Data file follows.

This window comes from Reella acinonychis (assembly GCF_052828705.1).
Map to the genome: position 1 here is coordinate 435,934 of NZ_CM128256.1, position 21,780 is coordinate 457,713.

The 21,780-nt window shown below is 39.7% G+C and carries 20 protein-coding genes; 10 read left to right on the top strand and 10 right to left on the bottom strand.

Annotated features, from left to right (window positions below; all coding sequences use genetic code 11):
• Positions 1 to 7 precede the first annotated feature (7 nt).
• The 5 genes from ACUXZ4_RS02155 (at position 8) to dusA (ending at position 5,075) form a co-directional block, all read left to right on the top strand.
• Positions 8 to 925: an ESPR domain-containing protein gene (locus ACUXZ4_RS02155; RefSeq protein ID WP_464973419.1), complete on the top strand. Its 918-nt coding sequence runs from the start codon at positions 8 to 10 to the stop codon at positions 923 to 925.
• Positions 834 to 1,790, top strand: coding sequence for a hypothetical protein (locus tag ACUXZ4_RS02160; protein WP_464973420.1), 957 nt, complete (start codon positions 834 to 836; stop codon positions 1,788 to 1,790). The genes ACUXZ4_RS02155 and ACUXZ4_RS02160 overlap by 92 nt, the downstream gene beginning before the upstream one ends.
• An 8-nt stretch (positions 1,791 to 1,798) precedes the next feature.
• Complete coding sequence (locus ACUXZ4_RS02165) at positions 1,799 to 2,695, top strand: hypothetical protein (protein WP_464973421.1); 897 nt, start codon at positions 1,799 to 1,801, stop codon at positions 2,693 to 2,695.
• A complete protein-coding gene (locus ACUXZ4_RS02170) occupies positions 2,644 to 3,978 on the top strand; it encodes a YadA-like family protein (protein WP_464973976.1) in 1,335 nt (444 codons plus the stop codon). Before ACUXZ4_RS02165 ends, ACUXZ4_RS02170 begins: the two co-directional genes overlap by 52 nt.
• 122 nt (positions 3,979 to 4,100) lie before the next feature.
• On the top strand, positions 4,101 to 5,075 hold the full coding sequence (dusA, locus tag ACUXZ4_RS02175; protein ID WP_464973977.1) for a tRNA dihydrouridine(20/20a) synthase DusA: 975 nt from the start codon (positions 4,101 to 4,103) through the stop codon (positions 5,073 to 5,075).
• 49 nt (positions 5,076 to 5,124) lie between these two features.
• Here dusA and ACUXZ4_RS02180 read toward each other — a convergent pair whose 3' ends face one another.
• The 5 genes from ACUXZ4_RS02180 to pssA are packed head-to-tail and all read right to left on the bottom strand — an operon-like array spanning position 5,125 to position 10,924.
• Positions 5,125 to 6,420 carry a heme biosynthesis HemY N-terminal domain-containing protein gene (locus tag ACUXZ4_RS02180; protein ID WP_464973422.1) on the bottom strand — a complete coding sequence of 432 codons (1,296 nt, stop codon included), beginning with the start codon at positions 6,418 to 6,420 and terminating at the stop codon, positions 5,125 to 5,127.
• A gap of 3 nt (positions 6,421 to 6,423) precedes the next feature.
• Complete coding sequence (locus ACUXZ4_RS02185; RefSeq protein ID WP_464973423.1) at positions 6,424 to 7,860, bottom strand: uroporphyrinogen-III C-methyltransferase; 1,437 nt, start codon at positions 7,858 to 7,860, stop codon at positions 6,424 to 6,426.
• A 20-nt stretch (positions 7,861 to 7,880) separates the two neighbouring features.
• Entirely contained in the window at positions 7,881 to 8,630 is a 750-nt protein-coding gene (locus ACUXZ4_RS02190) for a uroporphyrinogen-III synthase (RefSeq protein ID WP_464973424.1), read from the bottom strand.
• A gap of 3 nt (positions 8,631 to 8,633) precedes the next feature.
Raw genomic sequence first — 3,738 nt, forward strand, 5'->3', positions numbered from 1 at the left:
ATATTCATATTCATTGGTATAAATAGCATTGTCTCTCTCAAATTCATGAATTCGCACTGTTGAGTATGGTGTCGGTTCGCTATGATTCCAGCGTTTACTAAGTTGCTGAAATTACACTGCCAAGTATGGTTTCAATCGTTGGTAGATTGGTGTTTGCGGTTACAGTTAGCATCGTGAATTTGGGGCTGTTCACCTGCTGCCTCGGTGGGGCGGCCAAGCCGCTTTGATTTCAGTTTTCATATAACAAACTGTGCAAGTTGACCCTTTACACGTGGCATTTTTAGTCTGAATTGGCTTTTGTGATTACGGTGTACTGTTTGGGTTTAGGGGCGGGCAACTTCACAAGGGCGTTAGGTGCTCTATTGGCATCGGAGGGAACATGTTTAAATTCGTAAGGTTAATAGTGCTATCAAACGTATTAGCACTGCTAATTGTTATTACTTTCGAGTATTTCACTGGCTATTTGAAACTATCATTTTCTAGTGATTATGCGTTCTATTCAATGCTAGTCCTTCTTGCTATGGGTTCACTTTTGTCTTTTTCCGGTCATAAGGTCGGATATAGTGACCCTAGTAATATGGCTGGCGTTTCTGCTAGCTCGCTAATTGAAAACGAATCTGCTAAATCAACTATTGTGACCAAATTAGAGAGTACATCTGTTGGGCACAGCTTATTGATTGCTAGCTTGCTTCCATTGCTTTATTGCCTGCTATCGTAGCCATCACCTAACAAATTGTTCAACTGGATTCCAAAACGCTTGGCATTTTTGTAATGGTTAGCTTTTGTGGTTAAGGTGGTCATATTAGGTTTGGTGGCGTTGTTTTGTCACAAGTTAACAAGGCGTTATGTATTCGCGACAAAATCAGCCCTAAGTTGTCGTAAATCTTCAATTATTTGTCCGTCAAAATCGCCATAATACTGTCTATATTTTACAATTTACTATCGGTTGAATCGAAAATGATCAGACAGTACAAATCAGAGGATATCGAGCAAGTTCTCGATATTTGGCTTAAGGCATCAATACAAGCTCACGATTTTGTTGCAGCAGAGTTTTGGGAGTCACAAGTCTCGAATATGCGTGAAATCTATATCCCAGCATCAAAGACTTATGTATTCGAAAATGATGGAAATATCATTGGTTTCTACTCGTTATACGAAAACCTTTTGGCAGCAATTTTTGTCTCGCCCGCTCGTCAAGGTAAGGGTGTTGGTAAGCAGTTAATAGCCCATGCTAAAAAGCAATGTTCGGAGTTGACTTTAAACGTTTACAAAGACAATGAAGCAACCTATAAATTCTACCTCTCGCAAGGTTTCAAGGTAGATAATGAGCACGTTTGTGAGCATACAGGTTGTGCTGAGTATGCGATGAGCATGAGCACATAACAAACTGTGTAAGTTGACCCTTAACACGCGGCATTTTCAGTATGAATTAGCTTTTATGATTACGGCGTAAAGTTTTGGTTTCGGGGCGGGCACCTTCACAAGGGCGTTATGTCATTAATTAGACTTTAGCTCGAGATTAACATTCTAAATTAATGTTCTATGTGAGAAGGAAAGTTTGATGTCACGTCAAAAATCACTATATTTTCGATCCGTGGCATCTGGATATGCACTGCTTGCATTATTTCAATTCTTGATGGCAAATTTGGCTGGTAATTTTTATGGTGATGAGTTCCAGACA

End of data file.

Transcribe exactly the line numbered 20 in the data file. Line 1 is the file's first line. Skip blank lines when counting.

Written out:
• A 20-nt stretch (positions 7,861 to 7,880) separates the two neighbouring features.